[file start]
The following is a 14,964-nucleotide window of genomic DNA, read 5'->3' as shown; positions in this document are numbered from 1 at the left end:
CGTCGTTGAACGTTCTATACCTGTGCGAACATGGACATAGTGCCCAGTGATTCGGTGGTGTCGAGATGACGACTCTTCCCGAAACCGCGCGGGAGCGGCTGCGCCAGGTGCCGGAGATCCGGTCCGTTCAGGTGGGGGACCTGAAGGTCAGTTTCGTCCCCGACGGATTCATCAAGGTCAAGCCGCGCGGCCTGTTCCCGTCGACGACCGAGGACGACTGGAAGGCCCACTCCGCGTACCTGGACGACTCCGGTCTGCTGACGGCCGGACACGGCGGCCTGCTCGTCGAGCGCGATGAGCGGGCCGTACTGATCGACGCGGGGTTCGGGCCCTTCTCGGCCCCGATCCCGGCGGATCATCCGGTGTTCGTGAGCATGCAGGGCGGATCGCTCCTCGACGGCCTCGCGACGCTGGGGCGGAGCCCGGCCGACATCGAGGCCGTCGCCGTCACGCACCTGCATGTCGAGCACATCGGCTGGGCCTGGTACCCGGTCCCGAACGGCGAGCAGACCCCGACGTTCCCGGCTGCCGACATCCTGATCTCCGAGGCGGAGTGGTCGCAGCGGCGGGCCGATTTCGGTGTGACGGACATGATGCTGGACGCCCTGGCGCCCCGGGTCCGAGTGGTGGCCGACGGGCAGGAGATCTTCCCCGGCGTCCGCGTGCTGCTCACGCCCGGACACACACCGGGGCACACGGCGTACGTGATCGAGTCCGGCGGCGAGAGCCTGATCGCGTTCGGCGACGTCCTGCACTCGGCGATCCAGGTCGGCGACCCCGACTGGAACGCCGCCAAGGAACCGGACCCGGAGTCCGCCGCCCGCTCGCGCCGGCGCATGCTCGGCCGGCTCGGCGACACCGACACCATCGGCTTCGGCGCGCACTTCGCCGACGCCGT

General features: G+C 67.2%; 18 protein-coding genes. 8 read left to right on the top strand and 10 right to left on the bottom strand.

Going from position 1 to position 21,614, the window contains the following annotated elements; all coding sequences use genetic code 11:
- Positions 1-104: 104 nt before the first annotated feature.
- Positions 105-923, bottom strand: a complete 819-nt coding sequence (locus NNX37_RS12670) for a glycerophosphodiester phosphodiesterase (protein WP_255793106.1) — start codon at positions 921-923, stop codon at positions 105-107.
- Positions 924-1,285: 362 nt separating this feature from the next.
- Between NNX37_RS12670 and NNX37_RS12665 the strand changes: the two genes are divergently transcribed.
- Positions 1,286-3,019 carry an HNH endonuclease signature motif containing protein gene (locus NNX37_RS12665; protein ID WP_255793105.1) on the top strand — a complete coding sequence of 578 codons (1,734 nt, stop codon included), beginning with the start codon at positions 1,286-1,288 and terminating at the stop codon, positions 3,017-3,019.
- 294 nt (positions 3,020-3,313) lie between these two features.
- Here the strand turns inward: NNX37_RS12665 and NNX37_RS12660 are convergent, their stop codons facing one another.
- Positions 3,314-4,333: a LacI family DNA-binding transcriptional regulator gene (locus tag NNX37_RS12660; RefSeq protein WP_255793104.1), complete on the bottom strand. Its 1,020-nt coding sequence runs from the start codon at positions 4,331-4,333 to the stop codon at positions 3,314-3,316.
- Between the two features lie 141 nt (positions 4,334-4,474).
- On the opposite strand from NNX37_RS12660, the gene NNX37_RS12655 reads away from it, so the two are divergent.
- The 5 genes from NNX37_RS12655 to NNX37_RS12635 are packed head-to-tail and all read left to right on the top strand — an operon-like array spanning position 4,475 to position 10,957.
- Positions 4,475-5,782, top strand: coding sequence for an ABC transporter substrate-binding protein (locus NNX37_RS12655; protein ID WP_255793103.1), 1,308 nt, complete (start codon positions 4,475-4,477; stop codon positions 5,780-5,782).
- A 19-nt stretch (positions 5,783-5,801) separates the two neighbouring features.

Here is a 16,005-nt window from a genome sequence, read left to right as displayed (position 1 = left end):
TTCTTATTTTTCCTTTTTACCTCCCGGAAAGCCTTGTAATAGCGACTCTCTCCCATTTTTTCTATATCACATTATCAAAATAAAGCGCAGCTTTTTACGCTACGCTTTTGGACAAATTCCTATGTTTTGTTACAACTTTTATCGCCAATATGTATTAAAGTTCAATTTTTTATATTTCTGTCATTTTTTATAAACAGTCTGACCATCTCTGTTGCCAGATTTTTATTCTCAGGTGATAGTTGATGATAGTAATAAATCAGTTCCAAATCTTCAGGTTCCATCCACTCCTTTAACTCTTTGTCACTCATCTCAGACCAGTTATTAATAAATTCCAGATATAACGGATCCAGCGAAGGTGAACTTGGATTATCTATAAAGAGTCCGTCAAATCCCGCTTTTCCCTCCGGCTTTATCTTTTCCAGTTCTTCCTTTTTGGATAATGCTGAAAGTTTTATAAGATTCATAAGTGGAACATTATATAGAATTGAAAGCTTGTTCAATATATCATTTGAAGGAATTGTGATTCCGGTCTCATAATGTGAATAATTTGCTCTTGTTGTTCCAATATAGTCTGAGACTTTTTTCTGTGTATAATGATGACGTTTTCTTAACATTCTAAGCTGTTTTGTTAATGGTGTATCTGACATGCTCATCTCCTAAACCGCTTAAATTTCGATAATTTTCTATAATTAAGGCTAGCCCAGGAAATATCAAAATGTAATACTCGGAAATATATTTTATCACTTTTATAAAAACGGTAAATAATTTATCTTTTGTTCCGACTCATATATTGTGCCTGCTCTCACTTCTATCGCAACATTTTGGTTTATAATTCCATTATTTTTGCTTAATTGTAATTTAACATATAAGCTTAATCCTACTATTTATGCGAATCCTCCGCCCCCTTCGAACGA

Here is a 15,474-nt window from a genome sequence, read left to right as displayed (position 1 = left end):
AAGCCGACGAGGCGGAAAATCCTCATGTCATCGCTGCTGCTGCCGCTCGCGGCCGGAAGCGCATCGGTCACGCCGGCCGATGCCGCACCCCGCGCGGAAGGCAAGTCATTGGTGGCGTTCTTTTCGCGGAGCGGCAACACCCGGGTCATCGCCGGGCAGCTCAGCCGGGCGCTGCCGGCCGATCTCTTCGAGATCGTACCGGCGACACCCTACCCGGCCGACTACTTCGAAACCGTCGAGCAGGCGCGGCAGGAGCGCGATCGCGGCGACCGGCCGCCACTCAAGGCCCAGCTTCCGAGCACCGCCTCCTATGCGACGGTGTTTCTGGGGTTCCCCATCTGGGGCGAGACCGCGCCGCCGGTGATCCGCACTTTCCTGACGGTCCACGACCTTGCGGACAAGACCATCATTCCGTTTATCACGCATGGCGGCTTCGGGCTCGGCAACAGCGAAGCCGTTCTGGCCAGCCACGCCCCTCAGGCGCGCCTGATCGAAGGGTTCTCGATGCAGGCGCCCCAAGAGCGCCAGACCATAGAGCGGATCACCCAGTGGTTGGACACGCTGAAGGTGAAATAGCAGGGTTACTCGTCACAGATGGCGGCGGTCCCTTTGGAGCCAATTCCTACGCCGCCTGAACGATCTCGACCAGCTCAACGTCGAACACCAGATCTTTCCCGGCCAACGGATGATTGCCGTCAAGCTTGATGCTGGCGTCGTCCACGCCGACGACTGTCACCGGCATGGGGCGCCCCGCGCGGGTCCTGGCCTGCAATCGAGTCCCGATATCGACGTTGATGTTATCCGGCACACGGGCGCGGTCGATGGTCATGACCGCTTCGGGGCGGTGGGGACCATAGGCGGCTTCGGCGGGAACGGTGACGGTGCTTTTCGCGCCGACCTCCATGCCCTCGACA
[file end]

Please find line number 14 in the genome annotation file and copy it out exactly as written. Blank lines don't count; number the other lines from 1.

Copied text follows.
- On the opposite strand from NNX37_RS12660, the gene NNX37_RS12655 reads away from it, so the two are divergent.